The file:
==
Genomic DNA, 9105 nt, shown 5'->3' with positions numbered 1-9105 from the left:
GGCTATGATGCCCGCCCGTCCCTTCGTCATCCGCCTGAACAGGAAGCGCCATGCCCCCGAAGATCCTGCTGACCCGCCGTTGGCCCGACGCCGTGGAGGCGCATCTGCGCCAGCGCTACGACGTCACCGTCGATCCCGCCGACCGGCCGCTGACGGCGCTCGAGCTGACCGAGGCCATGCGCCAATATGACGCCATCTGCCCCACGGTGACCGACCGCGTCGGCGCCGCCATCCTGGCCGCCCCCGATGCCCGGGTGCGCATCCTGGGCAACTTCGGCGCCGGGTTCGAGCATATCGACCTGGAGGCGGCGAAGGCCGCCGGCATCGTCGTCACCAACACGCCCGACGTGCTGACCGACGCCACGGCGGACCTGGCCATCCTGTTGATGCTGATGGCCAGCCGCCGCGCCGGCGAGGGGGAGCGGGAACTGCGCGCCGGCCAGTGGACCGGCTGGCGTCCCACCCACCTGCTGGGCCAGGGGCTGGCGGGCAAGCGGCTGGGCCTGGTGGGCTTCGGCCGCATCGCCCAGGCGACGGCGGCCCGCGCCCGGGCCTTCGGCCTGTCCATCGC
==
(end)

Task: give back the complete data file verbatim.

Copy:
Genomic DNA, 9105 nt, shown 5'->3' with positions numbered 1-9105 from the left:
GGCTATGATGCCCGCCCGTCCCTTCGTCATCCGCCTGAACAGGAAGCGCCATGCCCCCGAAGATCCTGCTGACCCGCCGTTGGCCCGACGCCGTGGAGGCGCATCTGCGCCAGCGCTACGACGTCACCGTCGATCCCGCCGACCGGCCGCTGACGGCGCTCGAGCTGACCGAGGCCATGCGCCAATATGACGCCATCTGCCCCACGGTGACCGACCGCGTCGGCGCCGCCATCCTGGCCGCCCCCGATGCCCGGGTGCGCATCCTGGGCAACTTCGGCGCCGGGTTCGAGCATATCGACCTGGAGGCGGCGAAGGCCGCCGGCATCGTCGTCACCAACACGCCCGACGTGCTGACCGACGCCACGGCGGACCTGGCCATCCTGTTGATGCTGATGGCCAGCCGCCGCGCCGGCGAGGGGGAGCGGGAACTGCGCGCCGGCCAGTGGACCGGCTGGCGTCCCACCCACCTGCTGGGCCAGGGGCTGGCGGGCAAGCGGCTGGGCCTGGTGGGCTTCGGCCGCATCGCCCAGGCGACGGCGGCCCGCGCCCGGGCCTTCGGCCTGTCCATCGC